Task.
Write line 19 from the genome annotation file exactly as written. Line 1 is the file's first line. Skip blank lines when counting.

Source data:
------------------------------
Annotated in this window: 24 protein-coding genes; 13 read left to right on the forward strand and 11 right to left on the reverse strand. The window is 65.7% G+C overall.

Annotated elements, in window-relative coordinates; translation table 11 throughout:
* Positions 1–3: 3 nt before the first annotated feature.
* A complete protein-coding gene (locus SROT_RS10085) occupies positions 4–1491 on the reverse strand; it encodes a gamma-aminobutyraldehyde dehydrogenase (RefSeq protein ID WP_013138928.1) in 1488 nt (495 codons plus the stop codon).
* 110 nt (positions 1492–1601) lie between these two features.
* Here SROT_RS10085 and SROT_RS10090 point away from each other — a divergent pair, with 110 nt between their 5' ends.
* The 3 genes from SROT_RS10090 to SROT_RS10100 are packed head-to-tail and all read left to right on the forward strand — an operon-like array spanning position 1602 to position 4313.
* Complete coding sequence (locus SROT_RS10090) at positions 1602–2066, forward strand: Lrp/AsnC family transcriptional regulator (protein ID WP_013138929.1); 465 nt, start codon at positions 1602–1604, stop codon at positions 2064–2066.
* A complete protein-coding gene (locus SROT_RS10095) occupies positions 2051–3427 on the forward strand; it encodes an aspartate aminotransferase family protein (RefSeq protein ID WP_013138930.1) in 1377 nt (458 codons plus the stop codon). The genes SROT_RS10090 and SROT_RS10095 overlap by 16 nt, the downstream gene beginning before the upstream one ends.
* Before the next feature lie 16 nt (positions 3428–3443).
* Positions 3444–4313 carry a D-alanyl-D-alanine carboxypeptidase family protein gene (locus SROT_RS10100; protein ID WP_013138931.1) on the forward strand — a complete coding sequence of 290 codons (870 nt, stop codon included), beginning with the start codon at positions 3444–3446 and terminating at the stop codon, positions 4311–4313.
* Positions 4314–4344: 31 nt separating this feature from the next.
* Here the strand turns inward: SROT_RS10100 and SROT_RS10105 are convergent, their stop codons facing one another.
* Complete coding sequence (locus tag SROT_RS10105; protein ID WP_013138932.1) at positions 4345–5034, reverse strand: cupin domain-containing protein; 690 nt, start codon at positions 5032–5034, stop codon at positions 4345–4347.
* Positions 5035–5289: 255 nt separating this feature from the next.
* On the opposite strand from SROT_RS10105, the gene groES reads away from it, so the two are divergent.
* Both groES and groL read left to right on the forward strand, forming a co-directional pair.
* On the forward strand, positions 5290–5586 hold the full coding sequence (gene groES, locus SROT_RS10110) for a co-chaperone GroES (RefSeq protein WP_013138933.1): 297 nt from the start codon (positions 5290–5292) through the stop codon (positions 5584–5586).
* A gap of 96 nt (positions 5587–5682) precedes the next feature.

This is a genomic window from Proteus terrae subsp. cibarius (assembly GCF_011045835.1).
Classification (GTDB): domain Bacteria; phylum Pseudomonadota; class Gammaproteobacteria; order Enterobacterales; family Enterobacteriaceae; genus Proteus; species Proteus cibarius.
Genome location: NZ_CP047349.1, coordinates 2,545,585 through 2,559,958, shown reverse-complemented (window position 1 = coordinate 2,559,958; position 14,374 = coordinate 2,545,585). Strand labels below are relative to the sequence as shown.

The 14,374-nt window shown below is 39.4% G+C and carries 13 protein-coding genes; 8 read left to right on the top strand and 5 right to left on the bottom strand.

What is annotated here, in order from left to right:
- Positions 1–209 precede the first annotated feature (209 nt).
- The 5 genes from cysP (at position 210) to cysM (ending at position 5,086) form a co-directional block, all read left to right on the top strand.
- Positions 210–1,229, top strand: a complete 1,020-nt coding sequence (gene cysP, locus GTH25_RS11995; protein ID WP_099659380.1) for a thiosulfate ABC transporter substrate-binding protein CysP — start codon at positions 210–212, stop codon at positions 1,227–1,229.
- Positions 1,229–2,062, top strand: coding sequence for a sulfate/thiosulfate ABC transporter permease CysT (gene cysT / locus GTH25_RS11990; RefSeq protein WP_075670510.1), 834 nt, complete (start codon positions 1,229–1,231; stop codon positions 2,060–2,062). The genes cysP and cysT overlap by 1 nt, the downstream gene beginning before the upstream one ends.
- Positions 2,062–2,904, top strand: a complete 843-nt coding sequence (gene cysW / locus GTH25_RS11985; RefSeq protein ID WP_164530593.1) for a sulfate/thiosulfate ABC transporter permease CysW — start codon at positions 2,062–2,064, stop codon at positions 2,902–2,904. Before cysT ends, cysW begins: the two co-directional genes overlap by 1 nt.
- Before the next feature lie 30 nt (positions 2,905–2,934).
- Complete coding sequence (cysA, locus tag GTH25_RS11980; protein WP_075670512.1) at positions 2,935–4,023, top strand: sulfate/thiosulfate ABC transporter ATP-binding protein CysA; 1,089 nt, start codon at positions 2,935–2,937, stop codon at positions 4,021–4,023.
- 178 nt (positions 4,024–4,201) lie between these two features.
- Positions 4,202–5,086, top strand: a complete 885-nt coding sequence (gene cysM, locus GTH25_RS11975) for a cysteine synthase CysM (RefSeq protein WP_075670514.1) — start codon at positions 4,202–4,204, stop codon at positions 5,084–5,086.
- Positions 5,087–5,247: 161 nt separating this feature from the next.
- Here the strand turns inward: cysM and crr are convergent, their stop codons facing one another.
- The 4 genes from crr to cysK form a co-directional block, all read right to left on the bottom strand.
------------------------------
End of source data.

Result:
* A gap of 96 nt (positions 5587–5682) precedes the next feature.